Comment Re:I want to die peacefully in my sleep like my Da (Score 4, Informative) 646

http://www.webmd.com/heart-disease/news/20101005/chest-compression-only-cpr-saves-more-lives

"There may be additional benefits to this method as well. The survival edge may occur because interrupting chest compressions --- even just for rescue breathing-- may further hamper blood flow, and it takes longer to get that blood flow back when it is time for more chest compressions, explains study researcher Bentley J. Bobrow, MD, of the Arizona Department of Health Services in Phoenix."

I'd call that a very reasonable dispute. If you have papers falsifying the hypothesis, please share the links. Otherwise, I think it is reasonable to maintain that there is a dispute over whether blood flow is more important than oxygen injection. You can achieve only both, to the satisfaction of the above hypothesis, if two people are involved (one involved in compressions, one doing the breathing on a periodic basis).

I'm not saying the doctor was right, wrong or purple, only that one of the researchers involved in the study disputes the interpretation that it is solely because of scare factor and that this makes it a significant hypothesis until disproven. It may have been disproven, and if so I'd like to see the evidence, but no amount of pointing to paramedics, St. John's Ambulance, etc, will convince me that a counter-claim by a knowledgeable person was not made and that it should not be taken seriously. Habits die hard and most paramedics were trained prior to 2010, so without actual hard medical evidence I cannot tell from modern practice whether practice is governed by the knowledge now or the knowledge of several decades ago.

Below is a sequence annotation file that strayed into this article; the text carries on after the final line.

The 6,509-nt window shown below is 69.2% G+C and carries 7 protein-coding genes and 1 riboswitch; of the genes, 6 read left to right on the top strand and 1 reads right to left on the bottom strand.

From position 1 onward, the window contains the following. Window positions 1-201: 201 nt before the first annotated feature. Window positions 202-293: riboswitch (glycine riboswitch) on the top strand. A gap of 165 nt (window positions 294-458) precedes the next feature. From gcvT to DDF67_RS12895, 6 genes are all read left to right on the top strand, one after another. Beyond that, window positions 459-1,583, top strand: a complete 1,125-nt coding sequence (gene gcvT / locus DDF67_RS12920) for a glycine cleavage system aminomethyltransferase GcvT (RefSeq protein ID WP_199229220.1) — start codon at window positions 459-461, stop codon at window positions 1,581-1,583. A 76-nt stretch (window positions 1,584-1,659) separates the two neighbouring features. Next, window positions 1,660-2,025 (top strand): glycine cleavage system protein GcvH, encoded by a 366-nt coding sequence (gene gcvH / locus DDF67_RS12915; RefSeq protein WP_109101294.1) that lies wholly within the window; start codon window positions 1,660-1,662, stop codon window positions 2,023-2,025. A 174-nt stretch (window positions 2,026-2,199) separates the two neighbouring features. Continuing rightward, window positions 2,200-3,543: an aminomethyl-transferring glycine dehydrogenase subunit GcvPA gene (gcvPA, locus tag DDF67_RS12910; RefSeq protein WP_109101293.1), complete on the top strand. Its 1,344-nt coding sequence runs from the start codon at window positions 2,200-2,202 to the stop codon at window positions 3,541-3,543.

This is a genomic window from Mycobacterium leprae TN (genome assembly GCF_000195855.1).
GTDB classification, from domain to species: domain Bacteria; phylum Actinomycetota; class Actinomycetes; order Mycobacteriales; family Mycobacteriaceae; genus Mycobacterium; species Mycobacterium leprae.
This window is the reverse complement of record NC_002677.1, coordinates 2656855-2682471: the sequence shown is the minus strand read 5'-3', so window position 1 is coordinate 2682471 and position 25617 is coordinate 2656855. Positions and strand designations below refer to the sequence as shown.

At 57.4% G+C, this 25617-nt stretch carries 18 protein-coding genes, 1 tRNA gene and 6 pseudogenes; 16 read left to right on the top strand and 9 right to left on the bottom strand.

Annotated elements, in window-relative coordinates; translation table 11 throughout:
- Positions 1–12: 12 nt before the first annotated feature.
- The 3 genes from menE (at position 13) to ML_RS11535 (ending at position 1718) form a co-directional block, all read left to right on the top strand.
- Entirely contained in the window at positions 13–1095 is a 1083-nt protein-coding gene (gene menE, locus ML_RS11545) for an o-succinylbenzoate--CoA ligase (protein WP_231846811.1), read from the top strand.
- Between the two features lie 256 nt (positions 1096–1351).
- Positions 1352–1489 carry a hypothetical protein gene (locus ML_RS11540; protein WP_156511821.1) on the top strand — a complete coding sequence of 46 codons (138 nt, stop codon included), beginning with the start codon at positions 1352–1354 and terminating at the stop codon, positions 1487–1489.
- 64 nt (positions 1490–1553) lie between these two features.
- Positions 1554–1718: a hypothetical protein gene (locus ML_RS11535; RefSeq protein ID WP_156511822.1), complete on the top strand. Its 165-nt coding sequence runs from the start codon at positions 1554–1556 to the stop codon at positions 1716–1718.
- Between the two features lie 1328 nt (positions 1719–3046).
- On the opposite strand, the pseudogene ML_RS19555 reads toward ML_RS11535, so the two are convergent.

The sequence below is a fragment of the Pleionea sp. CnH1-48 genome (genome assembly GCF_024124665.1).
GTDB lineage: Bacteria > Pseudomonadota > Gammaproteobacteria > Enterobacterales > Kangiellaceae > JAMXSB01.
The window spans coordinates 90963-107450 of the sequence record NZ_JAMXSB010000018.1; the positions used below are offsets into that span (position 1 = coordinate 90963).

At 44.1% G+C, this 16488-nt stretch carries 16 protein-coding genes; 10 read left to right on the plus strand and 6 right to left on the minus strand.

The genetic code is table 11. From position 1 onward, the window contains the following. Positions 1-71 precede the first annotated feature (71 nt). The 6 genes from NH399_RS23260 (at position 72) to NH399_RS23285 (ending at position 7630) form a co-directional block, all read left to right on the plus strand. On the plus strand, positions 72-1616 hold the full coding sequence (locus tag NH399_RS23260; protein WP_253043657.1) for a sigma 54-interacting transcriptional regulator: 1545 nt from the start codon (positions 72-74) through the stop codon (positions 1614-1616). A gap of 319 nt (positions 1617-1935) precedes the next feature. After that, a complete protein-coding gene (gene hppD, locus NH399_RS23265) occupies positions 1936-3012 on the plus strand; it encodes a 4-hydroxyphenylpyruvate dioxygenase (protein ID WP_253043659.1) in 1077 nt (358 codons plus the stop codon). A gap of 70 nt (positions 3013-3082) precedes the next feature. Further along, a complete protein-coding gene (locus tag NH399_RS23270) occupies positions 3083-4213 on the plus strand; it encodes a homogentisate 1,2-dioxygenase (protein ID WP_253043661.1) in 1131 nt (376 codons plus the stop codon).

Things change, things evolve, but not all practitioners change and evolve with them.

Comment Re:I want to die peacefully in my sleep like my Da (Score 3, Insightful) 646

Oh, and free education (as per Christ's Hospital in the UK, and universities prior to the abolition of the grant system) produced superior numbers of graduates with superior skills to the education produced by the "free" market of loans and deprivation. At this point in time, with the skills demanded by modern trades, there should be no such thing as paid tuition up to BSc level in most fields and MSc/MPhil in the medicines. 100% of students should be in school to 18 and 80%+ should remain in schooling until they complete either a university, technical college or trade school course of a "higher education" standard. What they learn would depend obviously on what they need, but you need to know more today, not less. There will always be a pyramid of employees, with people at the bottom working the hardest for the least rewards, and nothing can change that. Mechanization and technological improvements should raise that pyramid, though, not trim it. A greater population needs a greater range of opportunities and a greater set of skills to make use of them. Less is never more.

Comment Re:I want to die peacefully in my sleep like my Da (Score 5, Insightful) 646

You mean this one: